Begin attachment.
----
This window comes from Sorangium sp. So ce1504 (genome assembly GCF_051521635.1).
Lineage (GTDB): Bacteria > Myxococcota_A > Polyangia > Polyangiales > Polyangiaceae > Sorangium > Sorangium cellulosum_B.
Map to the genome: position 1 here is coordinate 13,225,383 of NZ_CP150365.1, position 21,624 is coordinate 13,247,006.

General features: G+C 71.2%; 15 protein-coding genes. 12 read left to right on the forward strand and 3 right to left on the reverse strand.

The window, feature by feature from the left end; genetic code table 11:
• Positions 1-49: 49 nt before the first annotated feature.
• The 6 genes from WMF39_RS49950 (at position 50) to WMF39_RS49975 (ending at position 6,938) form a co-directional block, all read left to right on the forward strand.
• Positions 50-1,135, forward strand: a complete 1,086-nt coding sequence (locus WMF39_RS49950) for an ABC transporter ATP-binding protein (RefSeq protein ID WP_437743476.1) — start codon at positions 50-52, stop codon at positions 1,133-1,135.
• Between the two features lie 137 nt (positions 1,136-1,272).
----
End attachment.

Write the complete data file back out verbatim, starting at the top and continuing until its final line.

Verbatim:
This window comes from Sorangium sp. So ce1504 (genome assembly GCF_051521635.1).
Lineage (GTDB): Bacteria > Myxococcota_A > Polyangia > Polyangiales > Polyangiaceae > Sorangium > Sorangium cellulosum_B.
Map to the genome: position 1 here is coordinate 13,225,383 of NZ_CP150365.1, position 21,624 is coordinate 13,247,006.

General features: G+C 71.2%; 15 protein-coding genes. 12 read left to right on the forward strand and 3 right to left on the reverse strand.

The window, feature by feature from the left end; genetic code table 11:
• Positions 1-49: 49 nt before the first annotated feature.
• The 6 genes from WMF39_RS49950 (at position 50) to WMF39_RS49975 (ending at position 6,938) form a co-directional block, all read left to right on the forward strand.
• Positions 50-1,135, forward strand: a complete 1,086-nt coding sequence (locus WMF39_RS49950) for an ABC transporter ATP-binding protein (RefSeq protein ID WP_437743476.1) — start codon at positions 50-52, stop codon at positions 1,133-1,135.
• Between the two features lie 137 nt (positions 1,136-1,272).